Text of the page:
Blyth is the largest port in Northumberland. Its economy grew up around coal, salt, shipbuilding and fishing, much of which is now a thing of the past. Nowadays, new activity in the port has arisen courtesy of Scandinavia and the British Press, as large quantities of Scandinavian paper and pulp are handled by the port destined for the printing presses. Parts of the seafront are also given over to leisure, with South Beach being popular with watersports enthusiasts as well as walkers and sea anglers.
One of the oldest structures in Blyth is a lighthouse built in 1788 known as the High Light. The original height of 35 feet was extended by another 14 feet a century later, with another twelve and a half feet added in 1900. It no longer operates but is now a Grade II listed building. One interesting feature of the regenerated quayside in Blyth is a series of eleven “solar sound posts”, made of Douglas Fir and powered by solar power, which when approached play recordings of stories told by the local people about the area. All ages were involved in the project, from the very young talking about their senses and making sounds with props to the older generation sharing their memories of the war, of mining and other stories about the town.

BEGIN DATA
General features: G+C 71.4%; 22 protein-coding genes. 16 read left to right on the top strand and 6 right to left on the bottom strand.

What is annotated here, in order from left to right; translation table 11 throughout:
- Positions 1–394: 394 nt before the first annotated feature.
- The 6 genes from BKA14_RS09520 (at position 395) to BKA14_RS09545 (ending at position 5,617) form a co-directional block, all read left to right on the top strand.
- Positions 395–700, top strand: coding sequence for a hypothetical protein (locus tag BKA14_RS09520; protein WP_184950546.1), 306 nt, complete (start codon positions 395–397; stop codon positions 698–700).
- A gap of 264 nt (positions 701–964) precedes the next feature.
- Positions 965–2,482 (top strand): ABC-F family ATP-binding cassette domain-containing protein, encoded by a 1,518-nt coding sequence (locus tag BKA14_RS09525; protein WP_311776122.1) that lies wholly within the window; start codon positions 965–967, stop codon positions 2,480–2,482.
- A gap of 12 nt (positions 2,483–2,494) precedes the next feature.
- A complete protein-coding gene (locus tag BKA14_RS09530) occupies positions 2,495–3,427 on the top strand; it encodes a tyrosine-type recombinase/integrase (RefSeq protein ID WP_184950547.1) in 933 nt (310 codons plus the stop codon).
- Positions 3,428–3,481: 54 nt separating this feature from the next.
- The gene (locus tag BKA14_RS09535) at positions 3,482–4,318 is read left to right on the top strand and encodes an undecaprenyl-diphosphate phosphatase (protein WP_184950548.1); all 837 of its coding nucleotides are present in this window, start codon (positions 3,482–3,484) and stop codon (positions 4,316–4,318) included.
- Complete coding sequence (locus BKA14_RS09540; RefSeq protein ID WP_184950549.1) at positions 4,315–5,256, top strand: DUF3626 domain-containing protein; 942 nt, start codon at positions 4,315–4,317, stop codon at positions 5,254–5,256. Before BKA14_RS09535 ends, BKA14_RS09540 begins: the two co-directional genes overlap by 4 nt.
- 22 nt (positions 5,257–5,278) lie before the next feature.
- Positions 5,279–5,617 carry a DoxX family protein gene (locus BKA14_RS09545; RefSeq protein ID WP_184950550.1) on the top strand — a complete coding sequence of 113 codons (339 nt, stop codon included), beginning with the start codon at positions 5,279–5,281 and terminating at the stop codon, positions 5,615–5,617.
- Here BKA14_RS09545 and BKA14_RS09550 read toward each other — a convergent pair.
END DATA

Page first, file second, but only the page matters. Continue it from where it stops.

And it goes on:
Map of the area.